Tuesday, January 13, 2009

My Winter Biking Experience, Part 1

It only takes a few seconds. I'm a few steps outside my door, and no matter how I'm feeling, within one full rotation of a crank my mood is lifted.

I live and work in Chicago and I always commute by my road bike. The last time got to work by mode other than bike was in May, when I had a mildly injured foot from running.

It's cold outside, but I'm equipped. Most of the things I wear on the bike were collected piecemeal as I felt I needed them. Perhaps my most important clothing isn't clothing at all, but my fenders. I have recently replaced a seat post-mounted rear fender with a set of fork (front) and seat stay (rear) mounted low profile fenders. They do a fantastic job keeping me seperate from the majority of the road spray and gunk my tires throw around. But before I had a front fender, it only took a few rainy days of wet pants and soaked feet to convince me of the necessity of the following: a waterproof shell over my jeans, with velcro straps at the ankles to keep things nice and tidy and away from the chain. Simple and effective.

For the ever-critical feet, I have a system - I wear wool socks and size 11.5 Sperry Top-Sider slip ons inside some size 13 neoprene booties. The slip-ons make good cycling shoes because they are not bulky and they have no laces to get tangled up in the drivetrain. I comfortably wore them all spring and summer, the exception being wet days. The uppers are one layer of cotton canvas and when they get wet, whatever is inside them gets wet. It is a happy accident that they are so at home in the booties I bought to keep them dry.

My Performance brand booties are the only pair I have seen with a full sole. Most have holes for cleats, but mine come hole-less and the user may cut holes according to the type of cleat they use, or leave the sole intact. After riding for a while with full soles, I cut out a piece so that I could also wear the booties with my cleated bike shoes. They function very well with either shoe. Now the soles of my street shoes are exposed only at the contact point with the pedals which in most cases is ideal. My ride is not really long enough to justify clipping in with cleats, but the top-siders fit perfectly in the booties. So perfectly, in fact, that I usually leave the slip-on shoes inside the booties, and when I arrive at work, I put my dry and warm feet into other footwear that I keep there.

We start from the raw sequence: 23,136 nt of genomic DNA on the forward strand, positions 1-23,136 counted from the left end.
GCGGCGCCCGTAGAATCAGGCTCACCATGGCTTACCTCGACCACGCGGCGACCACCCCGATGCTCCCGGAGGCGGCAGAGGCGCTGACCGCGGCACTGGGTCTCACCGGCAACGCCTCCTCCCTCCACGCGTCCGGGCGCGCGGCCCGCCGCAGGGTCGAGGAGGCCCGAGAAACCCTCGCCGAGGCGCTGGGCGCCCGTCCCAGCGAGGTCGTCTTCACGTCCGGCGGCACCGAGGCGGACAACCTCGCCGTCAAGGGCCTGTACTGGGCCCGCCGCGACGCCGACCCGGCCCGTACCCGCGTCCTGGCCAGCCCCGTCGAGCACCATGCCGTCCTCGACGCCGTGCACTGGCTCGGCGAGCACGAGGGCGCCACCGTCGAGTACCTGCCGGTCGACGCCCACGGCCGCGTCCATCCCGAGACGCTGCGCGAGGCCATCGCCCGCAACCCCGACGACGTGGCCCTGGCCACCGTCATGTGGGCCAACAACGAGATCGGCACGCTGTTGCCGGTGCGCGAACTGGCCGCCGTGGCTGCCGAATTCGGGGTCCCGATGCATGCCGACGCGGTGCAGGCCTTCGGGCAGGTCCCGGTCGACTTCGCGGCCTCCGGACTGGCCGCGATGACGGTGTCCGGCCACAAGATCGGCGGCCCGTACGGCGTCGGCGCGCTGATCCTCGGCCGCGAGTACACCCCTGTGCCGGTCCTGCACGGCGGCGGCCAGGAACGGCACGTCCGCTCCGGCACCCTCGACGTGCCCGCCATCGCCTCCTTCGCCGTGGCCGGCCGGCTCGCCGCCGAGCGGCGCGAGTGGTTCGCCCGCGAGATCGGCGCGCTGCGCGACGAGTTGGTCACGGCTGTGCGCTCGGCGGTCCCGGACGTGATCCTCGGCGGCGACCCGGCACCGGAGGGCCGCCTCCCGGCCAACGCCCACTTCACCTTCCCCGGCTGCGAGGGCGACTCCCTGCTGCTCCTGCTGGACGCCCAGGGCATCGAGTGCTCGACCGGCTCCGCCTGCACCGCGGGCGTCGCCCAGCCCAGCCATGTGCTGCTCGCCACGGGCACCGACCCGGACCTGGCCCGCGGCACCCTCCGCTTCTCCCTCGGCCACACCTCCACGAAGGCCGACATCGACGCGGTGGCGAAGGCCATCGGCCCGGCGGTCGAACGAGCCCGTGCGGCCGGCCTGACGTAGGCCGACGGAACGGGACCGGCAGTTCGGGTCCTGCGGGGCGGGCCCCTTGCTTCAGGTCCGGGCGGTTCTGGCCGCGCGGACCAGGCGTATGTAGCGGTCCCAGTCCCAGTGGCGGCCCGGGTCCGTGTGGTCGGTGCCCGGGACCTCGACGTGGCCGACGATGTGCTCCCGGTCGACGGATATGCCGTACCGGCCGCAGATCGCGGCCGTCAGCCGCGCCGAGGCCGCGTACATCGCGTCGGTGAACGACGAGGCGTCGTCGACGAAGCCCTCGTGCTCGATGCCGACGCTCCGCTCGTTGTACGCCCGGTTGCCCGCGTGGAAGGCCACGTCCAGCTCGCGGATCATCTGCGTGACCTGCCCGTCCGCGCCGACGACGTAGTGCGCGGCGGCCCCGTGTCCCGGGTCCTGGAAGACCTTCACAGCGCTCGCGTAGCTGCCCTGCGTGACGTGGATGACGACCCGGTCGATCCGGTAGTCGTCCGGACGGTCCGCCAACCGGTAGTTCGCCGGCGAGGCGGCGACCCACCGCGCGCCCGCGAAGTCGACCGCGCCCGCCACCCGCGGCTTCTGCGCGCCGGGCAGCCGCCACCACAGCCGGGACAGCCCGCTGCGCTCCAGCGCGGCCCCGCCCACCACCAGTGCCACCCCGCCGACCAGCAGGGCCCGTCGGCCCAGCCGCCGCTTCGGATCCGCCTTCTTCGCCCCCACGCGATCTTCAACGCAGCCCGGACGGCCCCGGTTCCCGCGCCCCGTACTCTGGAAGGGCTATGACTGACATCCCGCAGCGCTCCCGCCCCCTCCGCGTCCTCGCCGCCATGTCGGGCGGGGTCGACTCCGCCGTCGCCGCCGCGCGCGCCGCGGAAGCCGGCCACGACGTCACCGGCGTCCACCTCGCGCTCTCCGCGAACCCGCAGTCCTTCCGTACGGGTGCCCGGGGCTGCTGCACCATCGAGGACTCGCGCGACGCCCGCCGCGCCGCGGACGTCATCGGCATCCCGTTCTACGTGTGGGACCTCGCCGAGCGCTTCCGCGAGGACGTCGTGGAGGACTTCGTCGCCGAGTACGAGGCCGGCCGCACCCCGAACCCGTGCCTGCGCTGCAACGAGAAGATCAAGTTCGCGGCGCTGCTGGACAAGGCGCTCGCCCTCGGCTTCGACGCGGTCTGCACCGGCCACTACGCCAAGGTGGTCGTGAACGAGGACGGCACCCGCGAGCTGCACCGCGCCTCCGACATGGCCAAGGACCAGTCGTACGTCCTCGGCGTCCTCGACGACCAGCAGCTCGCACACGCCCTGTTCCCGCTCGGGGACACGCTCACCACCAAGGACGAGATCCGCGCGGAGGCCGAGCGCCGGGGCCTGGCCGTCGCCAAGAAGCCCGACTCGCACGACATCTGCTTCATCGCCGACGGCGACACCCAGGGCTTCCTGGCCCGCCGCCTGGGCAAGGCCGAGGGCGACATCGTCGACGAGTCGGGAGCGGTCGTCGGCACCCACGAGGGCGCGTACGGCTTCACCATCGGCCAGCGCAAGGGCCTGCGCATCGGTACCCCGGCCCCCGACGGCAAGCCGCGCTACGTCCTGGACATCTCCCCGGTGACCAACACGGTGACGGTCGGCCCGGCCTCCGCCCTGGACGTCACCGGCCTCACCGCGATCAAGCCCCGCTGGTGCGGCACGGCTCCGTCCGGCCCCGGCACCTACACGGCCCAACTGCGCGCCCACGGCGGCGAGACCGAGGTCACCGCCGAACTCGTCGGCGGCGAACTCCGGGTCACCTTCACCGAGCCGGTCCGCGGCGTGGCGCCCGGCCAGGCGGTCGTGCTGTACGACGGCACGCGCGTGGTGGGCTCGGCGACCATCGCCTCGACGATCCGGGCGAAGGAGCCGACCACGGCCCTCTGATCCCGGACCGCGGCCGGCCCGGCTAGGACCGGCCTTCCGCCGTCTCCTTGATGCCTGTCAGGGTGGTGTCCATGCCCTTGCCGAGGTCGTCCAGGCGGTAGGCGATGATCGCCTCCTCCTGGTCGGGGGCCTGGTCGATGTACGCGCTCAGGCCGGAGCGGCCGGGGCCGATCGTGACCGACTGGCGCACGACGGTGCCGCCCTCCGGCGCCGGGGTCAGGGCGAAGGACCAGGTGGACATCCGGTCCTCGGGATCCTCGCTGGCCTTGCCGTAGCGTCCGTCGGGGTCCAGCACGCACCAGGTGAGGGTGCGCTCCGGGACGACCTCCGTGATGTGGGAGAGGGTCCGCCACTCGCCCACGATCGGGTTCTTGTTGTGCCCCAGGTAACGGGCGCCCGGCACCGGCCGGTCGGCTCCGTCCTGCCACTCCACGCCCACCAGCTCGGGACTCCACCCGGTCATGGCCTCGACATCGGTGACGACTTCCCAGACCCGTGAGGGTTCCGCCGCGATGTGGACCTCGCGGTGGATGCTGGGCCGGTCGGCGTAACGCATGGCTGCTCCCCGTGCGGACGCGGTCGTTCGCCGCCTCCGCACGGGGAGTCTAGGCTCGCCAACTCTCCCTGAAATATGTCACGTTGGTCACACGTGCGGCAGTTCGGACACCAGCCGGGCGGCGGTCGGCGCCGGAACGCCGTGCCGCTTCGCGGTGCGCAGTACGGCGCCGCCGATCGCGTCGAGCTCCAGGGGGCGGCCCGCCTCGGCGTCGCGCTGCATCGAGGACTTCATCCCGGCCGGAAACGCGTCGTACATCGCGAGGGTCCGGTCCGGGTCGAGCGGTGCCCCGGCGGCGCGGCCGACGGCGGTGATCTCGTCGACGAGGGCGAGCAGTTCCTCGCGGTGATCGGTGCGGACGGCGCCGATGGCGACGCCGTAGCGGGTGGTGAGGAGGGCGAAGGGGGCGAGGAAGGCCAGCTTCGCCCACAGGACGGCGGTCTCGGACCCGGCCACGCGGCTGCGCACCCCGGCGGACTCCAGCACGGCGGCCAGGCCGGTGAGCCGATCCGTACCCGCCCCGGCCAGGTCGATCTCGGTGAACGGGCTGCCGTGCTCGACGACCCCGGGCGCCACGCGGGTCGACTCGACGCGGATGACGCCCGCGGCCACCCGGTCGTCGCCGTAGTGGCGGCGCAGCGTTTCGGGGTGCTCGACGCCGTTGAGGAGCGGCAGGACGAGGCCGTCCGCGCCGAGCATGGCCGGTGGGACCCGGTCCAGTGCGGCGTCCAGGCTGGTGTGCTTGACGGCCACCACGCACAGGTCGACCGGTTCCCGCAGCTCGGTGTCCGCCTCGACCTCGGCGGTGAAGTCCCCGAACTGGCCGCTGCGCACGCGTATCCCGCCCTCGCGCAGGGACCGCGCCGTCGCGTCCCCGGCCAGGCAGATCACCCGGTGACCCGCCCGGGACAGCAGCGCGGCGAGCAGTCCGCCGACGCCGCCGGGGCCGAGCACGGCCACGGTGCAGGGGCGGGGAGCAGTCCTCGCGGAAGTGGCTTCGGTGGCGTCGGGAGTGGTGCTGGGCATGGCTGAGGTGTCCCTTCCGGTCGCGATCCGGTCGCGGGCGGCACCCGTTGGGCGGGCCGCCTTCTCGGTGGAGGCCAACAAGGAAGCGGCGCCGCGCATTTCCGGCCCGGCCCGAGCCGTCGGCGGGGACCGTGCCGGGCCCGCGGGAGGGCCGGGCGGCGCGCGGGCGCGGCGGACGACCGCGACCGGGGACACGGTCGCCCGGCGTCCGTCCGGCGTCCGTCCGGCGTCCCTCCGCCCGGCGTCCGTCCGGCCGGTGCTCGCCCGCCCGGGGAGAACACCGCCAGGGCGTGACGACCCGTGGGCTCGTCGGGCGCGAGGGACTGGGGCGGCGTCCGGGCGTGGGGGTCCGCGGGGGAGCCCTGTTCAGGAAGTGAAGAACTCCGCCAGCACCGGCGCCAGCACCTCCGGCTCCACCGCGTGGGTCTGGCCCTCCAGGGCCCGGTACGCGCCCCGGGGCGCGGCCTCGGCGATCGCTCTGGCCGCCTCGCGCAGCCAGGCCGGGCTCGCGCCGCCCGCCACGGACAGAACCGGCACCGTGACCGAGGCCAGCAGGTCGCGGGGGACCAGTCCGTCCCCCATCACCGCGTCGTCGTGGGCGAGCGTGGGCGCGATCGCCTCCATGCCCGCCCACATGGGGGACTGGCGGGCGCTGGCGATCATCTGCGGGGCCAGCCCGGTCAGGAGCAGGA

I layer it up on top. I prefer a light jacket under my thicker (but not "thick") biking jacket with the special cut (a little longer in the back to compensate for a riding posture) and subtle reflectiveness. Of course I often also layer with a long sleeve shirt and sweater as weather dictates. On my hands, I have a thin pair of wool liners underneath a pair of regular fleece gloves. On my head, a knit cap and some sunglasses with exchangable lenses (clear for after dark) plus my helmet. Next to the skin is a baselayer of merino wool. I have a balaclava I have not yet worn.

It may be in the single digits, it may be 30 below wind chill. The body at work is an oven. If I'm covered up, I don't get cold. (My ears did take it hard on that 30 below wind chill day. That's why I bought the balaclava)

My commute is short. Too short. I'm off the bike before I get my fill most days. My route, when I'm not running late, is on the side streets. The main roads between my home and my work don't yet have bike lanes. Side streets take a little longer, but they are less trafficked, and auto traffic moves at a speed much closer to cyclist speed. In the winter, these roads are also the last to get the attention of the Streets and Sanitation department and often go unplowed.

Ah, but this is a lovely thing! Riding through the snow is a joy!


Blogger Akmon said...


8:47 PM  

Post a Comment

Subscribe to Post Comments [Atom]

<< Home